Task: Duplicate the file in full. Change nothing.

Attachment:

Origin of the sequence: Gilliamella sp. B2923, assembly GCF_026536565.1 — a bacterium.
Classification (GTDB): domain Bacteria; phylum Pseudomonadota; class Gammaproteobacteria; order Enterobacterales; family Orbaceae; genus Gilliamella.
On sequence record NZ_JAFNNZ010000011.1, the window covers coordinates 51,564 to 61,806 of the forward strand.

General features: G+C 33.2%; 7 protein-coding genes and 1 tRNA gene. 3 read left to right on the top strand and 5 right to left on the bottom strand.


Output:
Origin of the sequence: Gilliamella sp. B2923, assembly GCF_026536565.1 — a bacterium.
Classification (GTDB): domain Bacteria; phylum Pseudomonadota; class Gammaproteobacteria; order Enterobacterales; family Orbaceae; genus Gilliamella.
On sequence record NZ_JAFNNZ010000011.1, the window covers coordinates 51,564 to 61,806 of the forward strand.

General features: G+C 33.2%; 7 protein-coding genes and 1 tRNA gene. 3 read left to right on the top strand and 5 right to left on the bottom strand.